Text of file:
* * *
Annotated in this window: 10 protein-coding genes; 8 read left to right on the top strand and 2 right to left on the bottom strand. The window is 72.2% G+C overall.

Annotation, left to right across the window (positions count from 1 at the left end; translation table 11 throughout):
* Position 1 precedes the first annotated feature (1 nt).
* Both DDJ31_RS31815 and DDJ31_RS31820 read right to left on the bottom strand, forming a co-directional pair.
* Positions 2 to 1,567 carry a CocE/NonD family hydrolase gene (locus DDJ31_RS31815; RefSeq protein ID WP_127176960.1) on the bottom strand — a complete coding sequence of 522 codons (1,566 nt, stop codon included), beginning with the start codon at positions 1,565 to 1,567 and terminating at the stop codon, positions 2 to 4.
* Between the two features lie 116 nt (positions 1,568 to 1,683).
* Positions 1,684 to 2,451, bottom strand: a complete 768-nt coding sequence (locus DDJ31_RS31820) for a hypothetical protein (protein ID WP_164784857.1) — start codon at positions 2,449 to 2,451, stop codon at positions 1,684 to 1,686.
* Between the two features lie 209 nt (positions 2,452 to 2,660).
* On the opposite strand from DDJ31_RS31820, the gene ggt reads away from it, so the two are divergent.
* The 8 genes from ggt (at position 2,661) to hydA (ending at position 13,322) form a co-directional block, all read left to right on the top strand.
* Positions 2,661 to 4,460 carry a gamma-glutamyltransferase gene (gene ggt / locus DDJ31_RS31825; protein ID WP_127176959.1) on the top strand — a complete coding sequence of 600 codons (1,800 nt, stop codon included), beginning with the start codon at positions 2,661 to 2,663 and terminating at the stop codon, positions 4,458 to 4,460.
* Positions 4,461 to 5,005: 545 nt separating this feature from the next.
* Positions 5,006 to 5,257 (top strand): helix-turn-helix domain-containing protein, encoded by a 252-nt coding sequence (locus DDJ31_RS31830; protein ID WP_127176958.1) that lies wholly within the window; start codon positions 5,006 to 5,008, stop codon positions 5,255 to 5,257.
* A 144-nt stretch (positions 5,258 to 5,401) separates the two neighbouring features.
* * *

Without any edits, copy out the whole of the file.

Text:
Annotated in this window: 10 protein-coding genes; 8 read left to right on the top strand and 2 right to left on the bottom strand. The window is 72.2% G+C overall.

Annotation, left to right across the window (positions count from 1 at the left end; translation table 11 throughout):
* Position 1 precedes the first annotated feature (1 nt).
* Both DDJ31_RS31815 and DDJ31_RS31820 read right to left on the bottom strand, forming a co-directional pair.
* Positions 2 to 1,567 carry a CocE/NonD family hydrolase gene (locus DDJ31_RS31815; RefSeq protein ID WP_127176960.1) on the bottom strand — a complete coding sequence of 522 codons (1,566 nt, stop codon included), beginning with the start codon at positions 1,565 to 1,567 and terminating at the stop codon, positions 2 to 4.
* Between the two features lie 116 nt (positions 1,568 to 1,683).
* Positions 1,684 to 2,451, bottom strand: a complete 768-nt coding sequence (locus DDJ31_RS31820) for a hypothetical protein (protein ID WP_164784857.1) — start codon at positions 2,449 to 2,451, stop codon at positions 1,684 to 1,686.
* Between the two features lie 209 nt (positions 2,452 to 2,660).
* On the opposite strand from DDJ31_RS31820, the gene ggt reads away from it, so the two are divergent.
* The 8 genes from ggt (at position 2,661) to hydA (ending at position 13,322) form a co-directional block, all read left to right on the top strand.
* Positions 2,661 to 4,460 carry a gamma-glutamyltransferase gene (gene ggt / locus DDJ31_RS31825; protein ID WP_127176959.1) on the top strand — a complete coding sequence of 600 codons (1,800 nt, stop codon included), beginning with the start codon at positions 2,661 to 2,663 and terminating at the stop codon, positions 4,458 to 4,460.
* Positions 4,461 to 5,005: 545 nt separating this feature from the next.
* Positions 5,006 to 5,257 (top strand): helix-turn-helix domain-containing protein, encoded by a 252-nt coding sequence (locus DDJ31_RS31830; protein ID WP_127176958.1) that lies wholly within the window; start codon positions 5,006 to 5,008, stop codon positions 5,255 to 5,257.
* A 144-nt stretch (positions 5,258 to 5,401) separates the two neighbouring features.